1) Pit the cherries, discarding the stones and add the fruit to a milk pan

2) Measure in the sugar, cinnamon and vanilla essence, top up with the booze and either 1/2 cup water or the excess cherry juice if you are using canned cherries (I used fresh fruit so I topped this up with a little apple juice).

3) Bring to the boil, then turn down the heat and allow to simmer for 10-15 minutes. Revel in the utterly divine smell. REVEL I SAY.

4) Chill and serve! I tried this with a blob of soured cream and also with sweet dumplings and I'll be honest I preferred it just on its own!

Saturday, 5 July 2014



2 cups flour, 1/4 tsp salt, 2 eggs, 1/2 cup milk or water.
Serves: 2 Preparation: 45 minutes

As part of the World Cup Food Challenge 2014, this recipe represents a traditional meal of Germany. Spatzle are a sort of cross between a noodle and a dumpling - thicker and fluffier than pasta - and are served tossed with butter and sausage, sometimes lentils and vegetables. I served mine with spinach and cheese because SCREW YOU IT'S MY BLOG! I should also warn you that should you have had the impression I did, that pushing something through a potato ricer or colander would make actual noodles, well you'd be wrong. Spatzle translates to "little sparrow" which (aside from being highly disrespectful to Edith Piaf in my humble opinion) apparently explains why this is supposed to look like little gobbets of chewed up bubblegum, scraped off the bottom of your Docs. Looks aren't everything though, and this tastes delicious!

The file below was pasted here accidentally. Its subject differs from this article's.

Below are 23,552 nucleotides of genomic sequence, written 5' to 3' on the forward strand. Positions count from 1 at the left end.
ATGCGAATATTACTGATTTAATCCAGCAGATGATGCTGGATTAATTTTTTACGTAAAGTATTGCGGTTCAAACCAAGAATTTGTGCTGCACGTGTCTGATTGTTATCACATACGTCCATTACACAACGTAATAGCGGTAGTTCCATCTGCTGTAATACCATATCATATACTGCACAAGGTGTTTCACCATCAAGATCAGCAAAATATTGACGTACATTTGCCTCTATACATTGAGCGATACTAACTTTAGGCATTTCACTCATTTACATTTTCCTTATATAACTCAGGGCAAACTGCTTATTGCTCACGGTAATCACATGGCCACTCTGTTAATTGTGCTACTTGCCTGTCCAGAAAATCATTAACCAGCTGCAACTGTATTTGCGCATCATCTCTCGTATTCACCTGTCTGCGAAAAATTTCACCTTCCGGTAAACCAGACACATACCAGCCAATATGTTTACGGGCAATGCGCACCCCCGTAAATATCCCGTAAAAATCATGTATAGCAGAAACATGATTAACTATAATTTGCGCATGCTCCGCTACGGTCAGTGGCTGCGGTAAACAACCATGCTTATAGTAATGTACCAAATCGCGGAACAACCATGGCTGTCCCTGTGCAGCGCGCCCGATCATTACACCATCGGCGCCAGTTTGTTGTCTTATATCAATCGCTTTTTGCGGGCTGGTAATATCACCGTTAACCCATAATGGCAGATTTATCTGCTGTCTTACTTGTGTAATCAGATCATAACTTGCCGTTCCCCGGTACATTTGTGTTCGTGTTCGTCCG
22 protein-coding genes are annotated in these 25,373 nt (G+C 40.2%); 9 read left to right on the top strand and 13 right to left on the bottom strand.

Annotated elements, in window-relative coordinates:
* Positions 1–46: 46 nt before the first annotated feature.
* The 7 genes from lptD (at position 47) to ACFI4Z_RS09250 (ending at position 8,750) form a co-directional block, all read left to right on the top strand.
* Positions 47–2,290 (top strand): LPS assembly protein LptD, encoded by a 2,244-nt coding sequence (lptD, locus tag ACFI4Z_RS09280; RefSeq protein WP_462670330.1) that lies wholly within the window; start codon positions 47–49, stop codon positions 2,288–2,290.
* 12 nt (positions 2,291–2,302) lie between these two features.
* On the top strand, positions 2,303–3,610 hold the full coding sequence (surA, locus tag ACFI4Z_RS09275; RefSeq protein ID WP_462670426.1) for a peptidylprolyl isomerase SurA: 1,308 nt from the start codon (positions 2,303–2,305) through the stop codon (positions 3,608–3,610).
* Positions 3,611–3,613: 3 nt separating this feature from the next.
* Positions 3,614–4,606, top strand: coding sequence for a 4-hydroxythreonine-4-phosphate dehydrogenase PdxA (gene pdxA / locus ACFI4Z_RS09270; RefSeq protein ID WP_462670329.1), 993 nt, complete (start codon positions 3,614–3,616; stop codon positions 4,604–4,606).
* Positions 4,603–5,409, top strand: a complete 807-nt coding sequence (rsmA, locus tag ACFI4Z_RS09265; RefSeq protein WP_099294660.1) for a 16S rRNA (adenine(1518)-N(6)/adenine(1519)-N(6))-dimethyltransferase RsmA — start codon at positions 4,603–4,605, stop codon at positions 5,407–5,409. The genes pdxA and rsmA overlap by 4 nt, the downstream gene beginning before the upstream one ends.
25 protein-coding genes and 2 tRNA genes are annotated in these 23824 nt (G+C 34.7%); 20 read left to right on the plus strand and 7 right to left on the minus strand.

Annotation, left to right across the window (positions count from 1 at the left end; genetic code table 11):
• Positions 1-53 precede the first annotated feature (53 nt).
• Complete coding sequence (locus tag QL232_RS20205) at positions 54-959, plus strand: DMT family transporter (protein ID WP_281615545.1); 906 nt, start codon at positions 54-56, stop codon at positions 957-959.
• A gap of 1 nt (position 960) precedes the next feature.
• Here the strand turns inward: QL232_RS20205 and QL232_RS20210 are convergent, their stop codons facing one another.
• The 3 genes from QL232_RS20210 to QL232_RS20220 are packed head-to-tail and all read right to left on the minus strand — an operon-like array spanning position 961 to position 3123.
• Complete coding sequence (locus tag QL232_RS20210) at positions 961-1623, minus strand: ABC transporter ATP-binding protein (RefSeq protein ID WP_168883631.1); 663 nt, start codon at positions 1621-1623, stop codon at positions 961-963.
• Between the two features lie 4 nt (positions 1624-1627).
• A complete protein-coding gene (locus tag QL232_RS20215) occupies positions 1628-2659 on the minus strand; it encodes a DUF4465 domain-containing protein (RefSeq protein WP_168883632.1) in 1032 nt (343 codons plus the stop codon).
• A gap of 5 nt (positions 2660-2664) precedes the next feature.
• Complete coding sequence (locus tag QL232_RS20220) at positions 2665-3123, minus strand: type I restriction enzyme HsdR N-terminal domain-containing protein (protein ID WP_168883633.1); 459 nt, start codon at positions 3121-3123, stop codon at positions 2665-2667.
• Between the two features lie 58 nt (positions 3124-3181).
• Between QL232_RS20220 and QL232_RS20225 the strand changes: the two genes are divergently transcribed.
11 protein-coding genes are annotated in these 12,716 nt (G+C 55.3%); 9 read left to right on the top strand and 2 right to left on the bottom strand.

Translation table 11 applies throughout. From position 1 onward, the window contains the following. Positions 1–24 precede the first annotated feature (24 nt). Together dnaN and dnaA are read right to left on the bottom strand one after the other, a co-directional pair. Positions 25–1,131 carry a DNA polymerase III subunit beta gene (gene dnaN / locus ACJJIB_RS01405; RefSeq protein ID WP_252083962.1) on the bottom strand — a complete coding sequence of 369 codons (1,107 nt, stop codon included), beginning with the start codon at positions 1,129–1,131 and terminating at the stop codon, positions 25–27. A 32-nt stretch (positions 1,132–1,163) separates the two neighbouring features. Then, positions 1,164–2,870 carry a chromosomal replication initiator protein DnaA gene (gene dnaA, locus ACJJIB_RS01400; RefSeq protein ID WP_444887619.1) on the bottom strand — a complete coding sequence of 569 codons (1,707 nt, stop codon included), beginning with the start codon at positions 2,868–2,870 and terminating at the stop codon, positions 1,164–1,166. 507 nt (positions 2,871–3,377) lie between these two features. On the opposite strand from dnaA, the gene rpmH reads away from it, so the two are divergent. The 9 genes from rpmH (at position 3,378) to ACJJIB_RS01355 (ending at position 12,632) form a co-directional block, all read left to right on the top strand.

1) Sift the flour and salt into a bowl if using a hand mixer, or into your stand mixer if you have a Kitchen Aid (bastard.)

2) Whisk the eggs together, make a well in the flour and add the eggs and milk/water. Get your dough hook out and let it going for about 20 minutes, until you see holes in the dough as it pulls away from the sides.

3) If you're mixing this by hand... I have no advice for you except that you're probably mad and or have terrific arm muscles.

4) Squidge the dough through a colander or potato ricer and into a pot of boiling water. Once the noodles float to the top they're done! Strain them and transfer into a bowl of ice water to cool down, then dry off and either put them in the fridge to use later or toss them in a little butter before serving with meat or cooked in the sauce of your choice!

Wednesday, 2 July 2014

BBQ ribeye steak in Jack Daniels sauce


150ml Jack Daniels, 1 onion, 4 cloves garlic, 1 tsp chipotle chilli paste, 2 tbsp pomegranate molasses, 1 tbsp soy sauce, 4 tbsp dark muscovado sugar, 1 tbsp salt, 1 tbsp groundnut oil.
Serves: 4 Preparation: 20 minutes, plus 1-2 days for marinating